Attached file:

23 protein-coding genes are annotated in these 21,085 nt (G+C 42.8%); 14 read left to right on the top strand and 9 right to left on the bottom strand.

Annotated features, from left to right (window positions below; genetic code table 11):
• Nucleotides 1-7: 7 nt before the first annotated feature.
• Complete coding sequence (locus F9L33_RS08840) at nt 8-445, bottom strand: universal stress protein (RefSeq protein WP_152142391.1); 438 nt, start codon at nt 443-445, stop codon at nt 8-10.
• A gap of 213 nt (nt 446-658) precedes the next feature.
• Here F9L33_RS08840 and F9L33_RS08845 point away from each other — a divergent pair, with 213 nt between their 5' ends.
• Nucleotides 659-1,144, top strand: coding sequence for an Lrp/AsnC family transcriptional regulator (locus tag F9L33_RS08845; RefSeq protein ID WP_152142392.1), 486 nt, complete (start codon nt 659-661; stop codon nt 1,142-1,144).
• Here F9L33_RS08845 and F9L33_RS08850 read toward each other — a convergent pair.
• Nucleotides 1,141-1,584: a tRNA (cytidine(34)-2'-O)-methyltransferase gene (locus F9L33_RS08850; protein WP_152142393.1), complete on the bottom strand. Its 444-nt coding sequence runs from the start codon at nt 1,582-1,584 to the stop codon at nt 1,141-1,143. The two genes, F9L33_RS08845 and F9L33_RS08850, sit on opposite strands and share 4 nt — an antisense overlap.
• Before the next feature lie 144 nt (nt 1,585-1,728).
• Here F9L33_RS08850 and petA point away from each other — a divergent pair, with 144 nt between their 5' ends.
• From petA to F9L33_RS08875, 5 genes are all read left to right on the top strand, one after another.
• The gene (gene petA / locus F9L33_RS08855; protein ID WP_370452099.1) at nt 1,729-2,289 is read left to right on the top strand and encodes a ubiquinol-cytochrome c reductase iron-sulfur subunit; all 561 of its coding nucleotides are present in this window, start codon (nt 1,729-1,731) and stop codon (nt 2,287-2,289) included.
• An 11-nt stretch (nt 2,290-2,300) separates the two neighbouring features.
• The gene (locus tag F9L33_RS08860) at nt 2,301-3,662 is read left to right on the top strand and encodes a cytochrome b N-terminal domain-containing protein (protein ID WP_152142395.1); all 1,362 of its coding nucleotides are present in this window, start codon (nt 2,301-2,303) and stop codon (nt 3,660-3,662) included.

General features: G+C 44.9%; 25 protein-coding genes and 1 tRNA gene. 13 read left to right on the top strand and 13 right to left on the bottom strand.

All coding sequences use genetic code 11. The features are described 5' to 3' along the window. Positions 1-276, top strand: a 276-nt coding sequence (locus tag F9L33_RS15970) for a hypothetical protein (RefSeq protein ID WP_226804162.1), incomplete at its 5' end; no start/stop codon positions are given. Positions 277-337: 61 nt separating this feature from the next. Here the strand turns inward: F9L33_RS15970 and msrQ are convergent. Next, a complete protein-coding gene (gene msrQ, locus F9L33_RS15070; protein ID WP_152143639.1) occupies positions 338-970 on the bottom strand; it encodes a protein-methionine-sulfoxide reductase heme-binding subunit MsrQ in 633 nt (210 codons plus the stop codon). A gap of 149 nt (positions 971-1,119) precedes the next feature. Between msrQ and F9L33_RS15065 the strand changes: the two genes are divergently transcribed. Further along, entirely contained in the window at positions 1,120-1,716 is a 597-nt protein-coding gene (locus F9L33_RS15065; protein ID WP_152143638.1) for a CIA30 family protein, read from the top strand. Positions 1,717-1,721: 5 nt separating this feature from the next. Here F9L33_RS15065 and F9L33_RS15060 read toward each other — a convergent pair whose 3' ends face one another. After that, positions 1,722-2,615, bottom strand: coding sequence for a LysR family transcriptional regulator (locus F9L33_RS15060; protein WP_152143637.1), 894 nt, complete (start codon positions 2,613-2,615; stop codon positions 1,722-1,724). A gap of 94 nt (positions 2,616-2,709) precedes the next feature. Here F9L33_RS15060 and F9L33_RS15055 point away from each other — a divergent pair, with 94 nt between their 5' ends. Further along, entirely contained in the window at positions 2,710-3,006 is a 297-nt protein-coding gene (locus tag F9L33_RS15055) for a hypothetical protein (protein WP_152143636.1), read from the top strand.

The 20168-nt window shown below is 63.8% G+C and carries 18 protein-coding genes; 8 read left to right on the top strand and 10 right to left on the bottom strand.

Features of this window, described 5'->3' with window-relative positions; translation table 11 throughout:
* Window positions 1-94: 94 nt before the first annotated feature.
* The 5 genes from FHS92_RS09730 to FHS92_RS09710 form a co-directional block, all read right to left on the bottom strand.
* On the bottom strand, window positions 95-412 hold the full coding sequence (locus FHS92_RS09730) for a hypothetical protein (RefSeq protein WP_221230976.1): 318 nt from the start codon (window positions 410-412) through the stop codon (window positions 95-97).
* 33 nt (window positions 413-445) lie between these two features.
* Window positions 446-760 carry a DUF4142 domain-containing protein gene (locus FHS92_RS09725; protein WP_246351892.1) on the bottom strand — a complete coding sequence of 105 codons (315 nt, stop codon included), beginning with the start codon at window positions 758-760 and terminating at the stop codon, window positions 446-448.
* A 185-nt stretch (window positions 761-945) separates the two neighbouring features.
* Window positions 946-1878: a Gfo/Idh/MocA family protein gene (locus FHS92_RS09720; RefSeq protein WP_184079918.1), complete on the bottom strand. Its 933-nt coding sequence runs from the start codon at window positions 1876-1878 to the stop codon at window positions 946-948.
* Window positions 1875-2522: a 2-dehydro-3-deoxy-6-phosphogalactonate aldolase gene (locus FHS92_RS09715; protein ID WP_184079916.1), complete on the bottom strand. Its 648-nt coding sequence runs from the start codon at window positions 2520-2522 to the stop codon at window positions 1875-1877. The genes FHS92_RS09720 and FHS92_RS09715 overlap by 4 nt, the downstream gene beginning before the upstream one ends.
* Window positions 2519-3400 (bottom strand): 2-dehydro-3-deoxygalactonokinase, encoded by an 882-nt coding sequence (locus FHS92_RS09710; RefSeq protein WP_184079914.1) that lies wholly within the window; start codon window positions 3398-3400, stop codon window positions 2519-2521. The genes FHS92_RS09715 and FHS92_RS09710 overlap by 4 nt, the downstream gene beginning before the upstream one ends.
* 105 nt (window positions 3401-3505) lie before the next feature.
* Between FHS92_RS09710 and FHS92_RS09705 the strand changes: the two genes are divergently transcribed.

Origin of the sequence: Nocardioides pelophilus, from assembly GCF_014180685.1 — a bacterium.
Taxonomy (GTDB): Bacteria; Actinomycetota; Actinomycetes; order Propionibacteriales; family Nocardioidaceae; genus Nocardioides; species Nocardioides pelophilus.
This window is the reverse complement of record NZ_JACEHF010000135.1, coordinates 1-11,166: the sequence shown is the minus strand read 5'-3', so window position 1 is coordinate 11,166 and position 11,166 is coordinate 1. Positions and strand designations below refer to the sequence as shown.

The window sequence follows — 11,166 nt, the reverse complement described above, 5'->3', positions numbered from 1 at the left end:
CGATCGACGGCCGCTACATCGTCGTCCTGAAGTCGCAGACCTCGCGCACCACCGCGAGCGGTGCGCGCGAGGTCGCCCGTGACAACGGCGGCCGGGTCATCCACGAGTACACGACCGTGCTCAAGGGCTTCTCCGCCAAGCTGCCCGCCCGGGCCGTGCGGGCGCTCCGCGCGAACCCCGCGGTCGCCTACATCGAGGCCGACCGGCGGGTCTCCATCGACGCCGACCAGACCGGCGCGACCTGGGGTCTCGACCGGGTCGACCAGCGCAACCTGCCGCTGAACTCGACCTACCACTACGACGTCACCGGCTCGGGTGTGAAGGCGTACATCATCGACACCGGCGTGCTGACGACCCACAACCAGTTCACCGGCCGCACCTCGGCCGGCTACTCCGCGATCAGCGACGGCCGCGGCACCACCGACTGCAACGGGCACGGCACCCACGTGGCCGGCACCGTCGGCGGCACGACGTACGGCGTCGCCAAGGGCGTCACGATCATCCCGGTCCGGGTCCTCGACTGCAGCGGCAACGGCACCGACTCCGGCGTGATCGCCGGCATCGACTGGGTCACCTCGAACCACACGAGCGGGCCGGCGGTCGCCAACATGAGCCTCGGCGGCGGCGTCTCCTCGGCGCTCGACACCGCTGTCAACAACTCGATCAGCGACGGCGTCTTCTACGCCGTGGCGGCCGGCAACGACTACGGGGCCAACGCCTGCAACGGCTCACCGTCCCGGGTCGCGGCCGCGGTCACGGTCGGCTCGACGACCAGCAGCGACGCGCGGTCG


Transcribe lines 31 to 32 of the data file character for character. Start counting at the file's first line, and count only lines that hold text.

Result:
Origin of the sequence: Nocardioides pelophilus, from assembly GCF_014180685.1 — a bacterium.
Taxonomy (GTDB): Bacteria; Actinomycetota; Actinomycetes; order Propionibacteriales; family Nocardioidaceae; genus Nocardioides; species Nocardioides pelophilus.